Global climate change attitudes and perceptions among south American zoo visitors
connection to nature, culture, informal learning
There is a substantial gap between the scientific evidence for anthropogenic climate change and the human response to this evidence. Perceptions of and responses to climate change can differ among regions of the world, as well as within countries. Therefore, information about the public's attitudes and perceptions related to climate change is essential to the development of relevant educational resources. In the present study, zoo visitors in four South American countries responded to a questionnaire regarding their attitudes and perceptions toward global climate change. Results indicated that most respondents are already highly concerned about global climate change and are interested in greater engagement in pro-environmental behaviors. Visitors also perceive various obstacles to engagement in climate change mitigation behaviors. We discuss the results of our study in terms of addressing visitors' climate change attitudes and perceptions within the social and emotional context of zoo settings.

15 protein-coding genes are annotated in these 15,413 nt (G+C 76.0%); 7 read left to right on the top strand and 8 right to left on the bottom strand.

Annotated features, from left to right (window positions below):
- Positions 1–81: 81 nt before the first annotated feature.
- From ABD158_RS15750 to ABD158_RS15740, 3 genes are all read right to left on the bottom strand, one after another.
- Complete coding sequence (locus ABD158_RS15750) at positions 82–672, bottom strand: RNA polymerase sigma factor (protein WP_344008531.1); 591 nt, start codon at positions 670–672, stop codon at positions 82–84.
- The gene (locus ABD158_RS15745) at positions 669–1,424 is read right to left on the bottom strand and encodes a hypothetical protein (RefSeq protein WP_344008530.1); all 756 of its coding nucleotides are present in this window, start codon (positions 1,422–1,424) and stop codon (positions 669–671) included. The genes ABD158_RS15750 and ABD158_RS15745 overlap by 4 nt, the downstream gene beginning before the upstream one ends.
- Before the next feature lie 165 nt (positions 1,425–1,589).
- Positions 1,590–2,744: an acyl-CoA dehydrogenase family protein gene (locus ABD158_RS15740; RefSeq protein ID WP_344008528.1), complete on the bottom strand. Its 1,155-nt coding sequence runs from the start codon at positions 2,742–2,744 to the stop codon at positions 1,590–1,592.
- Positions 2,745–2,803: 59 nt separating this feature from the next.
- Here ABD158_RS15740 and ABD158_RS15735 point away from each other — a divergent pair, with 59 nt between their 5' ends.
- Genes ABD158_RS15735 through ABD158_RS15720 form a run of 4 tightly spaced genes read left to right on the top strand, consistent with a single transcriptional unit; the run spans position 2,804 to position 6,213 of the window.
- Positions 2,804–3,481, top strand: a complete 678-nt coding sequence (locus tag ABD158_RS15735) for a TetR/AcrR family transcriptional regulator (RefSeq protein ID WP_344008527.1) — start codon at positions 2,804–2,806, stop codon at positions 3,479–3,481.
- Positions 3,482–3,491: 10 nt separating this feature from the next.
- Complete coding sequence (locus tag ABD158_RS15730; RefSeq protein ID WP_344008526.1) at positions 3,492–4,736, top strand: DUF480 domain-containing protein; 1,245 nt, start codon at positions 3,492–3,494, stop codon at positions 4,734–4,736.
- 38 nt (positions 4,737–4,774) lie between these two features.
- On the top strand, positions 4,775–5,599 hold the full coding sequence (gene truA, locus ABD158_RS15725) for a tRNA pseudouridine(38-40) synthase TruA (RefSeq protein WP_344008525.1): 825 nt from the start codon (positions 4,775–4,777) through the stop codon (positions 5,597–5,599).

Luebke, Jerry F.; Clayton, Susan; Kelly, Lisa-Anne DeGregoria; and Grajal, Alejandro, "Global climate change attitudes and perceptions among south American zoo visitors" (2015). Zoo Biology, , 393-393. 10.1002/zoo.21224. Retrieved from https://openworks.wooster.edu/facpub/333